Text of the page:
Washington Saturn’s iconic rings are being rapidly pulled apart into a dusty rain of ice particles under the influence of the planet’s magnetic field, NASA scientists say.
At this rate, the Saturn’s rings are likely to disappear in the next 100 million years.
“We estimate that this ‘ring rain’ drains an amount of water products that could fill an Olympic-sized swimming pool from Saturn’s rings in half an hour,” said James O’Donoghue of NASA’s Goddard Space Flight Center in the US.
“From this alone, the entire ring system will be gone in 300 million years, but add to this the Cassini-spacecraft measured ring-material detected falling into Saturn’s equator, and the rings have less than 100 million years to live,” said O’Donoghue, lead author of the study published in the journal Icarus.
“This is relatively short, compared to Saturn’s age of over 4 billion years,” he said.
Scientists have long wondered if Saturn was formed with the rings or if the planet acquired them later in life.
The new research favours the latter scenario, indicating that they are unlikely to be older than 100 million years, as it would take that long for the C-ring to become what it is today assuming it was once as dense as the B-ring.
“We are lucky to be around to see Saturn’s ring system, which appears to be in the middle of its lifetime. However, if rings are temporary, perhaps we just missed out on seeing giant ring systems of Jupiter, Uranus and Neptune, which have only thin ringlets today,” O’Donoghue said.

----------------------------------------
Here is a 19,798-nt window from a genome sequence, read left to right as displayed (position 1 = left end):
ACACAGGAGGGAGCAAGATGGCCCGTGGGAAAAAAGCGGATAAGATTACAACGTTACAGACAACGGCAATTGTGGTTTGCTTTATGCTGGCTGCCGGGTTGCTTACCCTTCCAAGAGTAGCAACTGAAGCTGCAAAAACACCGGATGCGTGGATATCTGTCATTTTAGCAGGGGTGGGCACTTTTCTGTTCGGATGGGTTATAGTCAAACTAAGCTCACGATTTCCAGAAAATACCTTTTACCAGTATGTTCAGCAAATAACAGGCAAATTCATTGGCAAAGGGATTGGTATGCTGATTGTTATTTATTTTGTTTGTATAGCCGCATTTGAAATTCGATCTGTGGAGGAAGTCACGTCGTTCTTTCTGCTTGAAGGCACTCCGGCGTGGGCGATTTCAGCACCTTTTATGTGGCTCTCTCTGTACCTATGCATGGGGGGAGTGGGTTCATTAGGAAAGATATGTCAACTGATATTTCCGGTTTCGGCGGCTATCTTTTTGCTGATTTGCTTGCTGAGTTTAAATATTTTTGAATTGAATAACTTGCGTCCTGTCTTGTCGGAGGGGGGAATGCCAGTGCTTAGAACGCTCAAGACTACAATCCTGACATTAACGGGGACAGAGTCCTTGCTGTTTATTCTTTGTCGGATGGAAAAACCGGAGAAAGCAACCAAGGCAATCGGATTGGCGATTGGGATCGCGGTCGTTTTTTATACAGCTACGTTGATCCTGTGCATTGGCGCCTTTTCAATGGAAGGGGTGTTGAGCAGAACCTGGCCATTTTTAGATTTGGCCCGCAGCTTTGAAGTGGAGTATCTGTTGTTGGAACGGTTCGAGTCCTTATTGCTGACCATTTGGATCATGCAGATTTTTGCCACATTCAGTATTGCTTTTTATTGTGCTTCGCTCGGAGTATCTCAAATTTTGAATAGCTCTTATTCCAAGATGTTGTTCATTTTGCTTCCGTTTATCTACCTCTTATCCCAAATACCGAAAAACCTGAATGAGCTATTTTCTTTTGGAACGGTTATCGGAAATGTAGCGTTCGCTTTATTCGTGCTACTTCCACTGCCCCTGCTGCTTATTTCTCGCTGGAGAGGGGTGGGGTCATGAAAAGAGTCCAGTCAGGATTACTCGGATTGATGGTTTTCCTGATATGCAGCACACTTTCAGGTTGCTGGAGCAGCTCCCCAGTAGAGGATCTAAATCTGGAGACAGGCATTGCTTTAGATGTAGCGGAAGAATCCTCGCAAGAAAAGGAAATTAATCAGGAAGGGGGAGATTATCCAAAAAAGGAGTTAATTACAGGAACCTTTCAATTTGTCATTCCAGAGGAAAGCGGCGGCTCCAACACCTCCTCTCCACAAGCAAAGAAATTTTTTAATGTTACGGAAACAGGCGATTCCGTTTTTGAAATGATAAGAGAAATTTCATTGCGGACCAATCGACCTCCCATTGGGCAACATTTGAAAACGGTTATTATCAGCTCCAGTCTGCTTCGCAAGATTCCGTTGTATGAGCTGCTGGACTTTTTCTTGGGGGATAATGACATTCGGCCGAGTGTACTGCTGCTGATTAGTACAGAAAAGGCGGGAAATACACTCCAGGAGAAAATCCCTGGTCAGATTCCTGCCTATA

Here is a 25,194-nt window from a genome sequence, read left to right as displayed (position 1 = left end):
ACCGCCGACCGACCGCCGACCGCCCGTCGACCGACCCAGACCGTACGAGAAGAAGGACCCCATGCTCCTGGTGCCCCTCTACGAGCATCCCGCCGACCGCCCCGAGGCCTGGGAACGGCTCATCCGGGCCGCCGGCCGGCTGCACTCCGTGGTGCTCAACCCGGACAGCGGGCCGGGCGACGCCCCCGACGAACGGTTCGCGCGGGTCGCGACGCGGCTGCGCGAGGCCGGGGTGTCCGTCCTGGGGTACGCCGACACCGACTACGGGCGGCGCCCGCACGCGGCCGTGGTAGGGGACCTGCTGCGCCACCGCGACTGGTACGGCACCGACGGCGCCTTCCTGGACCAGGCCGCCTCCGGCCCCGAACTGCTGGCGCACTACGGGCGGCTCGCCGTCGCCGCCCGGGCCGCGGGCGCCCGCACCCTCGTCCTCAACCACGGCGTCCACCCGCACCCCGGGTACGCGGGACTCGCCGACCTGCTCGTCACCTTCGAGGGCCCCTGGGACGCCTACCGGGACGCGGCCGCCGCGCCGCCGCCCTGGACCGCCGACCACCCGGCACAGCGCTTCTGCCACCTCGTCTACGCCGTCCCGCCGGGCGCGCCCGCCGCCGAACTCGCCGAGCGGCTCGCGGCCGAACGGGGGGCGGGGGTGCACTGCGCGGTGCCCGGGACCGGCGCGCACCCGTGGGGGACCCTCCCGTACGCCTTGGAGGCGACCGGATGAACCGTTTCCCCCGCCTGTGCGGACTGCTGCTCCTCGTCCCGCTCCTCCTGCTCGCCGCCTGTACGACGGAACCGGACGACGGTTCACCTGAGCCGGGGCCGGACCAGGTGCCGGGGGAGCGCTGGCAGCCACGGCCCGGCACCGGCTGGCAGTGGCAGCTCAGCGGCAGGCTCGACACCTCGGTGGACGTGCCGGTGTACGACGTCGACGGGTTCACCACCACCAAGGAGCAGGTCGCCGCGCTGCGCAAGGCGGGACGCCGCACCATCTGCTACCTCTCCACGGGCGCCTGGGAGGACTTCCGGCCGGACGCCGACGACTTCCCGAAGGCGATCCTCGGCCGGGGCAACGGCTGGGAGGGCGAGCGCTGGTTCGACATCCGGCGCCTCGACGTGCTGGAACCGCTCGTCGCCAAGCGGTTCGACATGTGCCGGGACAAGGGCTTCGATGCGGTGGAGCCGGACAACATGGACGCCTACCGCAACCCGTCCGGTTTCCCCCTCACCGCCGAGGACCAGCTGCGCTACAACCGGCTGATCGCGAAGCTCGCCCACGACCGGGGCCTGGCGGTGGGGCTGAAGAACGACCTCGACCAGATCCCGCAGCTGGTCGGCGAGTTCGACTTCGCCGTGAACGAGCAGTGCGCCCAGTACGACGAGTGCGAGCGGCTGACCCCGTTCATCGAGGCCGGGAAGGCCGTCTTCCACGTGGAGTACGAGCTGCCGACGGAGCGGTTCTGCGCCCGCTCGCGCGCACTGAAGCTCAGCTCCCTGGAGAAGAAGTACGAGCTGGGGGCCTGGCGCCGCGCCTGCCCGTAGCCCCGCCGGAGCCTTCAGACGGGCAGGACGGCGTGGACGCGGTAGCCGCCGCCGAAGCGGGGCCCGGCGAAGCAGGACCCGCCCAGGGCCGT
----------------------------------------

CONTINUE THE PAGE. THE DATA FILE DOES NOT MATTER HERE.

Various theories have been proposed for the ring’s origin. If the planet got them later in life, the rings could have formed when small, icy moons in orbit around Saturn collided, perhaps because their orbits were perturbed by a gravitational tug from a passing asteroid or comet.
Saturn’s rings are mostly chunks of water ice ranging in size from microscopic dust grains to boulders several metres across. Ring particles are caught in a balancing act between the pull of Saturn’s gravity, which wants to draw them back into the planet, and their orbital velocity, which wants to fling them outward into space.
Researchers showed that glowing bands in Saturn’s northern and southern hemispheres where the magnetic field lines that intersect the ring plane enter the planet. They analysed the light to determine the amount of rain from the ring and its effects on Saturn’s ionosphere.
They found that the amount of rain matches remarkably well with the astonishingly high values derived by scientists over three decades earlier, with one region in the south receiving most of it.